[5] This instruction quite fully sets out the provisions of the statute with reference to the unlawful possession, keeping for sale, etc., of intoxicating liquor, and while the instruction could have been so drawn as to avoid the use of the entire statute, yet the use of the term bootlegging in connection with the elements constituting the crime of nuisance as used in this instruction could not have misled the jury or been in any way prejudicial to the defendant, and, in the absence of any further request, sufficiently defined what constituted "unlawfully keeping alcoholic liquors." The court, having covered all the elements of the case, did all it was required to do, and his failure to instruct on any particular theory of the defendant, when not requested so to do, was not reversible error. State v. Kendall, 200 Iowa 483, at page 487, 203 N.W. 806. All that is required by the court is to fairly present the issues in its charge to the jury to the end that they may have a clear and intelligent conception as to what they are to decide. It is not necessary that the court on its own motion instruct upon every matter arising in the case. On the other hand, mere failure to instruct may constitute reversible error, if it should be apparent that such failure resulted in depriving defendant of a fair trial, but where the instructions given are correct as far as they go, it is incumbent upon the defendant, if he desires further instructions, to make a request therefor, and, if he fails to do so, he will not be heard to complain. State v. Brandenberger, 151 Iowa 197, at page 205, 130 N.W. 1065, 1068, citing State v. Helvin, 65 Iowa 289, 21 N.W. 645; State v. Illsley, 81 Iowa 49, 46 N.W. 977; State v. Watson, 81 Iowa 380, 46 N.W. 868. "Ordinarily this court will not reverse for failure to give instructions not asked, unless it be satisfied that such failure has deprived defendant of a fair trial. State v. Hathaway, 100 Iowa 225, 69 N.W. 449, 450." State v. Brandenberger, 151 Iowa 197.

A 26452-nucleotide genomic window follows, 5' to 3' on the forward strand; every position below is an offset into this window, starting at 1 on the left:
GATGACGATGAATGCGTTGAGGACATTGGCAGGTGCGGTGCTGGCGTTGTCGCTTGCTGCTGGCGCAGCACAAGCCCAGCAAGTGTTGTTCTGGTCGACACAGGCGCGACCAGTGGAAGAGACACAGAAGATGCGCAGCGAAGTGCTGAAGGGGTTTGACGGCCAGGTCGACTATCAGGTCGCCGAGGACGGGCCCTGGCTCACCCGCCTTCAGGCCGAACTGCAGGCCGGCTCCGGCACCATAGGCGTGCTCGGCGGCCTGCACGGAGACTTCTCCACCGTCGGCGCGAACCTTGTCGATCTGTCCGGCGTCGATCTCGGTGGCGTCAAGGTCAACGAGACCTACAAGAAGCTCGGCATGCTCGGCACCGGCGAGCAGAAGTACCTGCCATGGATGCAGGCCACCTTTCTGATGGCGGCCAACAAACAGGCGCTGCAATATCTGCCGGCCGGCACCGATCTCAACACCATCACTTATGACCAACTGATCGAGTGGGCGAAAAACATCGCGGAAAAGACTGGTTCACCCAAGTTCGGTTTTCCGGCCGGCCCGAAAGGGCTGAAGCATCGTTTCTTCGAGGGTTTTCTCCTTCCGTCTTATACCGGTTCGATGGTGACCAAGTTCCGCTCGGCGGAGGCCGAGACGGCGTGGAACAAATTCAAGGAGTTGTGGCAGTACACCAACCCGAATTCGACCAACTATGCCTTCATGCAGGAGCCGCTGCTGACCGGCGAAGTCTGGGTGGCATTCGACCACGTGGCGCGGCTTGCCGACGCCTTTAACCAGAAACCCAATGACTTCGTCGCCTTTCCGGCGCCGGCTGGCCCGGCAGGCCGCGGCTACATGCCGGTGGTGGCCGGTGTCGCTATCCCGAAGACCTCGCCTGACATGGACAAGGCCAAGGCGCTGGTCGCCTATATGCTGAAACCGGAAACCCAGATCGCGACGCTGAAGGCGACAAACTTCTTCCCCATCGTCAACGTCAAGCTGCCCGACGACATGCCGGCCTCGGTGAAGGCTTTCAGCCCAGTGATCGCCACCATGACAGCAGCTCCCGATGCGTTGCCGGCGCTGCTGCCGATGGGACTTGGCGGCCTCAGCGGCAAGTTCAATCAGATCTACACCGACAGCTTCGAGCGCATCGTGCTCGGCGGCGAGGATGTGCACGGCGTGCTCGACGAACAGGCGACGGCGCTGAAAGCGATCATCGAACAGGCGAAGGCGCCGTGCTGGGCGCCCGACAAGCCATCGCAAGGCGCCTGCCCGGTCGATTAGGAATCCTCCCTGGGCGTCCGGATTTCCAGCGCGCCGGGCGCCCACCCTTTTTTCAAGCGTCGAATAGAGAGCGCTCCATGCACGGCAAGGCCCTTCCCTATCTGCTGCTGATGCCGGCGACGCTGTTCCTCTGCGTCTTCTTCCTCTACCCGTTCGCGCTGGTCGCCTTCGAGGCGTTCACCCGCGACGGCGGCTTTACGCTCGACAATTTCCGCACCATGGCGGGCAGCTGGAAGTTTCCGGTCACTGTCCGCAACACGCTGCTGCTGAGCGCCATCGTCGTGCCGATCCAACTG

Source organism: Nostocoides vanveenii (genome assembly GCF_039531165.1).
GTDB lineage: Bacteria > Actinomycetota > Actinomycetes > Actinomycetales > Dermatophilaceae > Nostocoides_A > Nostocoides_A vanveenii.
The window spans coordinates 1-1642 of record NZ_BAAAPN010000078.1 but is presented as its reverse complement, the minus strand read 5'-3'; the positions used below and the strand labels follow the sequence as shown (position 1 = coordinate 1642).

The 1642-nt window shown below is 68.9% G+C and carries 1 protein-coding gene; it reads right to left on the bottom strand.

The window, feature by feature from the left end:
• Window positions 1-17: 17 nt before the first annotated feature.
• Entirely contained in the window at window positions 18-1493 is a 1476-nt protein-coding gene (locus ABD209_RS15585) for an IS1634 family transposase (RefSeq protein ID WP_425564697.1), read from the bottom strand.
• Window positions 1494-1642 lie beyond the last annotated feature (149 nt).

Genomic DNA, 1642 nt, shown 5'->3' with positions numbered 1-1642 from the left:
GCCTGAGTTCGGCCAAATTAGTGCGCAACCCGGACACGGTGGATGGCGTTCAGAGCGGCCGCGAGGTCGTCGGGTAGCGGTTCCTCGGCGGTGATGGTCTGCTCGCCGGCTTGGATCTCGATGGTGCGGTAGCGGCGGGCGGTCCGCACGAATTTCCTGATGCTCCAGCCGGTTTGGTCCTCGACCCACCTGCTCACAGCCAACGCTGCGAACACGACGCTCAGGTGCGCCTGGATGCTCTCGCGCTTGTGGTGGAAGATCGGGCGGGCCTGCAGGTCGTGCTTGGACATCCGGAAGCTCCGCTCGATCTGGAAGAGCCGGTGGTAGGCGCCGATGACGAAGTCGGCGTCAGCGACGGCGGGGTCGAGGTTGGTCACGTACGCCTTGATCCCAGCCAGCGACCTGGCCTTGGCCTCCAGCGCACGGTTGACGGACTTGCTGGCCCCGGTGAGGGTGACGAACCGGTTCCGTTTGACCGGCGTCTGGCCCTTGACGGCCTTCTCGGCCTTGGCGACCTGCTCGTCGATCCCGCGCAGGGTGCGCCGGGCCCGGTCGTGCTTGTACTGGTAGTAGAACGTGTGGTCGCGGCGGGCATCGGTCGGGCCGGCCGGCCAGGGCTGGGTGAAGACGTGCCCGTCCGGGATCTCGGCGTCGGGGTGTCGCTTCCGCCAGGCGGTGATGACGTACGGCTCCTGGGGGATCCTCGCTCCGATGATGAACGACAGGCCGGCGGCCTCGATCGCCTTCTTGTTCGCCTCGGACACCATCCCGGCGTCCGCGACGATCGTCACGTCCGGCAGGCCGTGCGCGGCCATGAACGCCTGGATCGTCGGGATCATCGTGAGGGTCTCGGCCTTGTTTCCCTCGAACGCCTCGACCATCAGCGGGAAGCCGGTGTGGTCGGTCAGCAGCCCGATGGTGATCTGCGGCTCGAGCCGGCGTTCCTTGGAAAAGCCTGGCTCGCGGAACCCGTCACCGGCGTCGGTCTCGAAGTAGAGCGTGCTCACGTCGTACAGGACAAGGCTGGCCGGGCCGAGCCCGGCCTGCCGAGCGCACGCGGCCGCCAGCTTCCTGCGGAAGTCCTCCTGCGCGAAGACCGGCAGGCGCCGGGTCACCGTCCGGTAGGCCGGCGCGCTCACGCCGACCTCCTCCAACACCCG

[6] Particular emphasis is placed on the failure of the court to instruct the jury as to the right of the defendant to have in his possession in his home liquor for his own use, under the present state liquor laws. Counsel for appellant apparently lose sight of the fact that the question of defendant's having possession of liquor for his own use is eliminated from the case by his own testimony. The chief of police in his testimony stated that the defendant had told two different stories in reference to his possession of these three bottles of gin found on the premises; that he first contended that the liquor was taken from bottles left by guests and poured into these bottles which were found and identified as Exhibits 1, 2, and 3, and the liquor contained in these bottles was the leavings of three different dances. And later, the chief claimed that the defendant told him he had this liquor for his own use; that that was his home and he had a right to the possession of it. On direct examination of the defendant, he stated in reference to this subject that he never told the chief of police that he had the gin there for his own private use; that he did not use it; that he did not drink gin; that lie could not have had it for his own use, and he did not tell the chief anything of the kind. The defendant rests his case solely upon the explanation that some of his guests left the liquor there in his place, and that he personally was in the habit of going around after the dances, conventions, or other gatherings held there were over, to look for any articles which might be left by the guests, such as pocketbooks, articles of personal wearing apparel, etc., and that he frequently found bottles containing liquor which the guests would bring there with which to spike the beer purchased at his beer parlor, and that the liquor in these three bottles which were found by the officers was of this character; that he gathered it up himself. There was, therefore, no claim on the part of the defendant that he had this liquor for his own use or that he purchased it from a liquor store, but, on the contrary, his evidence negatives this contention of counsel for appellant, and the trial court certainly was not required to instruct upon an issue that had no support in the evidence. It is true that the record shows that there was a liquor store in Keokuk, and that the defendant was the possessor of a buyer's liquor permit, which authorized him to purchase and have in his possession liquor in his own home; but he specifically denied in his testimony that the liquor in question was so purchased by him.